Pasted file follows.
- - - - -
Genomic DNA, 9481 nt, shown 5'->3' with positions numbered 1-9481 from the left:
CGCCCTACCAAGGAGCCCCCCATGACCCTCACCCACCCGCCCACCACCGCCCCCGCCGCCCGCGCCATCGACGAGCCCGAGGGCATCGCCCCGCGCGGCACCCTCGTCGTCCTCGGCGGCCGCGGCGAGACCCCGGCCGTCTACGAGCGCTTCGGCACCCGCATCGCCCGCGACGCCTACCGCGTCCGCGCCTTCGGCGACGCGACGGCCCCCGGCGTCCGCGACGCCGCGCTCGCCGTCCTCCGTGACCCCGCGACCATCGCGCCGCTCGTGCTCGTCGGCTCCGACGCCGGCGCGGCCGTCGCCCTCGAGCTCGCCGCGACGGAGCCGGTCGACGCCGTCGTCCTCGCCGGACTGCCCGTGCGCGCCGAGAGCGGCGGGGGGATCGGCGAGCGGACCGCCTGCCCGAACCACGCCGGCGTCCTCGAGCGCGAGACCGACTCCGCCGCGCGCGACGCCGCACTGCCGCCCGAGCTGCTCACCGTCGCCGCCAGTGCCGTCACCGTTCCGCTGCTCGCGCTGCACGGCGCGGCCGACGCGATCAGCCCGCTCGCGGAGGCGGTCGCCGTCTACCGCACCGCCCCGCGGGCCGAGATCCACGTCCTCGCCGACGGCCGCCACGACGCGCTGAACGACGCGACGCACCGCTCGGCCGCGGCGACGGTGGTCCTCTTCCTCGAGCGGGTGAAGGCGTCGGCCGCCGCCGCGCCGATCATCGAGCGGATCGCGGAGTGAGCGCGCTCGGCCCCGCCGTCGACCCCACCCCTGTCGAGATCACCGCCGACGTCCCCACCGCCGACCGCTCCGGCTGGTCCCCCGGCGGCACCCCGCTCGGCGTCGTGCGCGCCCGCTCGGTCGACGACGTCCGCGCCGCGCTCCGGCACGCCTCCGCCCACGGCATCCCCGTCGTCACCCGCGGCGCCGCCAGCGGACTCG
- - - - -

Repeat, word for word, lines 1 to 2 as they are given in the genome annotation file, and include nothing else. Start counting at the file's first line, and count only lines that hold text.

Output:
Genomic DNA, 9481 nt, shown 5'->3' with positions numbered 1-9481 from the left:
CGCCCTACCAAGGAGCCCCCCATGACCCTCACCCACCCGCCCACCACCGCCCCCGCCGCCCGCGCCATCGACGAGCCCGAGGGCATCGCCCCGCGCGGCACCCTCGTCGTCCTCGGCGGCCGCGGCGAGACCCCGGCCGTCTACGAGCGCTTCGGCACCCGCATCGCCCGCGACGCCTACCGCGTCCGCGCCTTCGGCGACGCGACGGCCCCCGGCGTCCGCGACGCCGCGCTCGCCGTCCTCCGTGACCCCGCGACCATCGCGCCGCTCGTGCTCGTCGGCTCCGACGCCGGCGCGGCCGTCGCCCTCGAGCTCGCCGCGACGGAGCCGGTCGACGCCGTCGTCCTCGCCGGACTGCCCGTGCGCGCCGAGAGCGGCGGGGGGATCGGCGAGCGGACCGCCTGCCCGAACCACGCCGGCGTCCTCGAGCGCGAGACCGACTCCGCCGCGCGCGACGCCGCACTGCCGCCCGAGCTGCTCACCGTCGCCGCCAGTGCCGTCACCGTTCCGCTGCTCGCGCTGCACGGCGCGGCCGACGCGATCAGCCCGCTCGCGGAGGCGGTCGCCGTCTACCGCACCGCCCCGCGGGCCGAGATCCACGTCCTCGCCGACGGCCGCCACGACGCGCTGAACGACGCGACGCACCGCTCGGCCGCGGCGACGGTGGTCCTCTTCCTCGAGCGGGTGAAGGCGTCGGCCGCCGCCGCGCCGATCATCGAGCGGATCGCGGAGTGAGCGCGCTCGGCCCCGCCGTCGACCCCACCCCTGTCGAGATCACCGCCGACGTCCCCACCGCCGACCGCTCCGGCTGGTCCCCCGGCGGCACCCCGCTCGGCGTCGTGCGCGCCCGCTCGGTCGACGACGTCCGCGCCGCGCTCCGGCACGCCTCCGCCCACGGCATCCCCGTCGTCACCCGCGGCGCCGCCAGCGGACTCG